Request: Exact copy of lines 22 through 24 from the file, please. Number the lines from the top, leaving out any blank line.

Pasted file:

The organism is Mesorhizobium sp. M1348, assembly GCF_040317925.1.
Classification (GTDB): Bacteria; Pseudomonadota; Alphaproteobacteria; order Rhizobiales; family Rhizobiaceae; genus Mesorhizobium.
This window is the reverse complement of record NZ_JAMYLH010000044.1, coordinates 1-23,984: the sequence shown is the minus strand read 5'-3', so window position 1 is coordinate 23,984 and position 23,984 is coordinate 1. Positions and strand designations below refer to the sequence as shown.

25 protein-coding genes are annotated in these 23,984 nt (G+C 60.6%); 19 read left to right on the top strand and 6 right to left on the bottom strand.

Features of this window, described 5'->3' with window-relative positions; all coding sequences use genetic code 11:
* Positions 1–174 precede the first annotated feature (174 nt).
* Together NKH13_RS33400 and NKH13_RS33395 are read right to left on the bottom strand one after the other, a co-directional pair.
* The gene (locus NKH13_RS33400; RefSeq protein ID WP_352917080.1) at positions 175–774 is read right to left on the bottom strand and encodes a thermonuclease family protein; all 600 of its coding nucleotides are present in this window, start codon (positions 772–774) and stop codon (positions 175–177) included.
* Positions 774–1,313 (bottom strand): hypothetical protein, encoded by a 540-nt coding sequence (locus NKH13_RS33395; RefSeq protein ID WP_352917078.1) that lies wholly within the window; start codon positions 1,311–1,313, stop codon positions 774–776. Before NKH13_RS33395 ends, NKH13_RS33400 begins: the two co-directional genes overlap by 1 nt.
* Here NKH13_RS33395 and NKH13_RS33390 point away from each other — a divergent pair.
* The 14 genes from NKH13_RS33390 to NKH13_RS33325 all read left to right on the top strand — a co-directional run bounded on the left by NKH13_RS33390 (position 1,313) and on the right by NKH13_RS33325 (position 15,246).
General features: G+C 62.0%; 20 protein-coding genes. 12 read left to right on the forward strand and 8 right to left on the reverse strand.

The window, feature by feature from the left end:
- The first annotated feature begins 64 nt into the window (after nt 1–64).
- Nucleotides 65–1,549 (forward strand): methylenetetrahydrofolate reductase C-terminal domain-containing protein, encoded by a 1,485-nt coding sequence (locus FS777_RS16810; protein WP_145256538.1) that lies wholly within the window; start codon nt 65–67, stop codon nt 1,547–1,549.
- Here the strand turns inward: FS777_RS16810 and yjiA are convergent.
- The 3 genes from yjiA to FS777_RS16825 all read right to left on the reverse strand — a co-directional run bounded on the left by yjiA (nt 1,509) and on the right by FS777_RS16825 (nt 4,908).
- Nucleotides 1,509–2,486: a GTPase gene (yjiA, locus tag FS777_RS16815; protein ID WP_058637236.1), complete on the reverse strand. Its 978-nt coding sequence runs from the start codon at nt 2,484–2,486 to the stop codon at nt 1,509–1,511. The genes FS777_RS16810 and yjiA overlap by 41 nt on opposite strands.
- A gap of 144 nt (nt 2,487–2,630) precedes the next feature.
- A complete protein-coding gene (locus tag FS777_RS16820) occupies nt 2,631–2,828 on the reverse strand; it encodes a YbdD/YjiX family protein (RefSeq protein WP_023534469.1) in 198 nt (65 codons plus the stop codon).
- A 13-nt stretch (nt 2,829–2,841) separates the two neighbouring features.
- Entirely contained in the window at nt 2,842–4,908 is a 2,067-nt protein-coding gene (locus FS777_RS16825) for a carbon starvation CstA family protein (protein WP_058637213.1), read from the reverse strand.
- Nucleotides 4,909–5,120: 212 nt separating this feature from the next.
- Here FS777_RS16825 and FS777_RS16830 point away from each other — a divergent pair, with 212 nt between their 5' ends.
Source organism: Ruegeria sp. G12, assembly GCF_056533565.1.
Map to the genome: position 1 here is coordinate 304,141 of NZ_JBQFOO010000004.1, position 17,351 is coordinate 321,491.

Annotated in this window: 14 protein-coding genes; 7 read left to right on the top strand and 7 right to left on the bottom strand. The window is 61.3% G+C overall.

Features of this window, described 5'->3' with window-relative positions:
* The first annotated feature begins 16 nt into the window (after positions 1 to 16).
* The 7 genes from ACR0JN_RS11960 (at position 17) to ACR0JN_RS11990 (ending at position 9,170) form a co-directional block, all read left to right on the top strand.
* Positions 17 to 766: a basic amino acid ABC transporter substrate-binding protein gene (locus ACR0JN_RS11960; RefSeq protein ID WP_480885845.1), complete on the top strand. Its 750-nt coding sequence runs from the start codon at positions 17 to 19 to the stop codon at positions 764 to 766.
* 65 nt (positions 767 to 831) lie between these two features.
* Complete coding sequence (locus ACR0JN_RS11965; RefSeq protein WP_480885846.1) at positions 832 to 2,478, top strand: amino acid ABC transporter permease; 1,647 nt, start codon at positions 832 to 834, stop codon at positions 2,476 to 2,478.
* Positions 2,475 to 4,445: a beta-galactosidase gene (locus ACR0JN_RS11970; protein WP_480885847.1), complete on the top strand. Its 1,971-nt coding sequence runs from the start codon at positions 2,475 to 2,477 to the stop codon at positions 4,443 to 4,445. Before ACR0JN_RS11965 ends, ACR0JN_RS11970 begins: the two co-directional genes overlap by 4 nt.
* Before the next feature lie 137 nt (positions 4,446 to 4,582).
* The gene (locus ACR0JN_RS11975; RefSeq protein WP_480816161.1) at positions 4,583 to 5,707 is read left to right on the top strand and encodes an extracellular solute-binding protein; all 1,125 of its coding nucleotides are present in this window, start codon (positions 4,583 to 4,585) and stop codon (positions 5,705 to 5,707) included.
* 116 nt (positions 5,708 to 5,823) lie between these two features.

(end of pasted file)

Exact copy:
- Entirely contained in the window at nt 2,842–4,908 is a 2,067-nt protein-coding gene (locus FS777_RS16825) for a carbon starvation CstA family protein (protein WP_058637213.1), read from the reverse strand.
- Nucleotides 4,909–5,120: 212 nt separating this feature from the next.
- Here FS777_RS16825 and FS777_RS16830 point away from each other — a divergent pair, with 212 nt between their 5' ends.